Florida lobstermen hoping for "normal season with good pricing"
Last year’s spiny lobster season in the U.S. state of Florida was extremely poor, with low production and low early-season boat prices that only rebounded in the winter when the crustaceans were scarce.
Despite that, Florida’s seafood dealers and fishermen remain optimistic that the 2021-2022 season, which opens in August and runs through March, will return to average harvest levels of between 5.5 million and six million pounds.
“[Last year], the price started terrible. The catch wasn’t good. By the time the price came up, there wasn’t much catch. But we’re hopeful this year,” said Mimi Stafford, who runs a small fleet of lobster boats and 2,700 traps with her husband and son in the lower Florida Keys. “We wouldn’t be in the fishery if we weren’t eternal optimists.”
According to state commercial landings data, only about 3.5 million pounds of lobster tails were harvested in 2020, with an average boat price of about USD 7.00 (EUR 5.91). Landings for 2021, which are still incomplete, show about 350,000 pounds with an average price of more than USD 11.50 (EUR 9.71), owing to a surge in purchase of live product by Chinese buyers for that nation’s New Year celebration.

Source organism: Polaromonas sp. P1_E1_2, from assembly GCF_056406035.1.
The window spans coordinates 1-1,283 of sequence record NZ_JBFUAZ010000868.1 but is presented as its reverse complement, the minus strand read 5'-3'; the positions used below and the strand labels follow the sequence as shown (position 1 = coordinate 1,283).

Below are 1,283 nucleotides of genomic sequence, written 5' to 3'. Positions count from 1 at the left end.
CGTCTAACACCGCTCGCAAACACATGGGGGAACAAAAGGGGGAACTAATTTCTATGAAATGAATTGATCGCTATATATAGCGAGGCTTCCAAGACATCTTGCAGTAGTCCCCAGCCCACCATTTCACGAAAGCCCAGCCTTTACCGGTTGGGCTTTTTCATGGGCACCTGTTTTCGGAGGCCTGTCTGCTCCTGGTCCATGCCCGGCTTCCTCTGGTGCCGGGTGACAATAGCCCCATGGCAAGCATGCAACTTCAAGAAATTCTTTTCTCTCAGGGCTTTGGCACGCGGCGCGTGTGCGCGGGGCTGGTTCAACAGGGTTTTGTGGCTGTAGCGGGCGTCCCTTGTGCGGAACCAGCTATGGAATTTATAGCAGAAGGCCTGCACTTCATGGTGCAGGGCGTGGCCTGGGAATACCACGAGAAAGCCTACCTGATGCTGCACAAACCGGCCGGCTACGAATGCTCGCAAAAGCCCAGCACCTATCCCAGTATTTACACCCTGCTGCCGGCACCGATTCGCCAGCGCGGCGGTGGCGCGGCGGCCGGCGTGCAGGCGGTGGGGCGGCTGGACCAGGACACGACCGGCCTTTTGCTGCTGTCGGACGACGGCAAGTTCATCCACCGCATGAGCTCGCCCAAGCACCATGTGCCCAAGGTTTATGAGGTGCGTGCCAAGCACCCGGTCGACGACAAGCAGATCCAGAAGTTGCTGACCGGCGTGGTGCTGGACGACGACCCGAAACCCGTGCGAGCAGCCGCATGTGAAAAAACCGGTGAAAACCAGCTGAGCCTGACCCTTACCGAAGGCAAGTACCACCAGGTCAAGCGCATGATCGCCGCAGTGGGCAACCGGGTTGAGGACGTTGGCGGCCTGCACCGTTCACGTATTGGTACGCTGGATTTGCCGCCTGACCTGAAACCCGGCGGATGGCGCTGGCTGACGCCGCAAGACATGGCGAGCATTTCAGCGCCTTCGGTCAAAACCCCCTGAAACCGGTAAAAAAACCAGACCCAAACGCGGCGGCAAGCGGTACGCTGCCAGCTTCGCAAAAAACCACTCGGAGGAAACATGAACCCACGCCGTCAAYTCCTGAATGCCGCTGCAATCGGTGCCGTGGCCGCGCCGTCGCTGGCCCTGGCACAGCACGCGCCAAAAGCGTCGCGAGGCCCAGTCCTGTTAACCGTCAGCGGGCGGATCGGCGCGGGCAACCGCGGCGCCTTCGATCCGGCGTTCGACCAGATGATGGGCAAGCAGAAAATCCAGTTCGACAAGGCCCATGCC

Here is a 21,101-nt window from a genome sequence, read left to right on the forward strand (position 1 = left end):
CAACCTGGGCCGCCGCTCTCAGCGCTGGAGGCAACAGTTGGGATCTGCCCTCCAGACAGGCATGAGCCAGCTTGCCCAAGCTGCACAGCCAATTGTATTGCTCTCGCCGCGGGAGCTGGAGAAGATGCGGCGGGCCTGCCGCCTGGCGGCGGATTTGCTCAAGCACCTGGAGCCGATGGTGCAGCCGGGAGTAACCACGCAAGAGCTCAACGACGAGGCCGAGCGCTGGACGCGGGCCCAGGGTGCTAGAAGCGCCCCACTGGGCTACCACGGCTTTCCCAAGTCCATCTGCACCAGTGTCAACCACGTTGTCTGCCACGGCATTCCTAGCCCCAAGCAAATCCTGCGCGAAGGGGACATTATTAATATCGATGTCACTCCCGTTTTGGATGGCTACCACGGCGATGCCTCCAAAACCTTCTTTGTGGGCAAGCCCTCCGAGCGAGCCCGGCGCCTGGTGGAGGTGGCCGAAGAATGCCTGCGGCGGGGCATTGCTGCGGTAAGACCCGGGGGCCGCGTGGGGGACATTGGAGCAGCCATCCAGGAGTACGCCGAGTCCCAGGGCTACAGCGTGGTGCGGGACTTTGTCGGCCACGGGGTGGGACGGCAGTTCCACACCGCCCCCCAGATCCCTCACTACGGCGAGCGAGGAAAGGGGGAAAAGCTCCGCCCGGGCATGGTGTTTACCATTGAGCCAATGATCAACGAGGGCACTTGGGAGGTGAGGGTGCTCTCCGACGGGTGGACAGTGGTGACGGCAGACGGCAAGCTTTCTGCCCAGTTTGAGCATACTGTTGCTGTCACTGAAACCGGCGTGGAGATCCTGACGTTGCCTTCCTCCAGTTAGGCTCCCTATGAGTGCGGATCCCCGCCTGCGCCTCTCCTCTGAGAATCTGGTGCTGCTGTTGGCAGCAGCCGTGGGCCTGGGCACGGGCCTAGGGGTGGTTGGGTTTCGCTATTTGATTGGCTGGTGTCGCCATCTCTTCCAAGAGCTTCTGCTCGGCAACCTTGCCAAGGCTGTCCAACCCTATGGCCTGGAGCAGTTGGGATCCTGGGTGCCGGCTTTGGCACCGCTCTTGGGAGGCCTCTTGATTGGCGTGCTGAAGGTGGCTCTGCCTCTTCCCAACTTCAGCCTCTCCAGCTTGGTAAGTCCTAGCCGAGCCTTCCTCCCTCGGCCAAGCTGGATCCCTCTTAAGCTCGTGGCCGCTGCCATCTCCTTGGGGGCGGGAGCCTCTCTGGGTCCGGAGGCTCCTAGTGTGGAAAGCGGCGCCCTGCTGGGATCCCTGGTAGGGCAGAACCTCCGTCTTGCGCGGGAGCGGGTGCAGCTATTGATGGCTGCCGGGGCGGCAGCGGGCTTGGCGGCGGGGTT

“Production-wise, we’re way off,” said Gary Graves, who operates Keys Fisheries – a restaurant, market and wholesaler in Marathon, Florida. “The season was horrible. Is it water quality? Is it the storms that destroyed the habitat? I’ve been doing this 50 years. This year, we’re looking forward to a normal season with good pricing. There’s a shortage of lobster around the world and prices should be good.”
Graves said his restaurant is enjoying its best year ever now that COVID-related restrictions have been lifted in Florida.
Reporting by Sue Cocking
Photo courtesy of Florida Fish and Wildlife photo/Dan Ellinor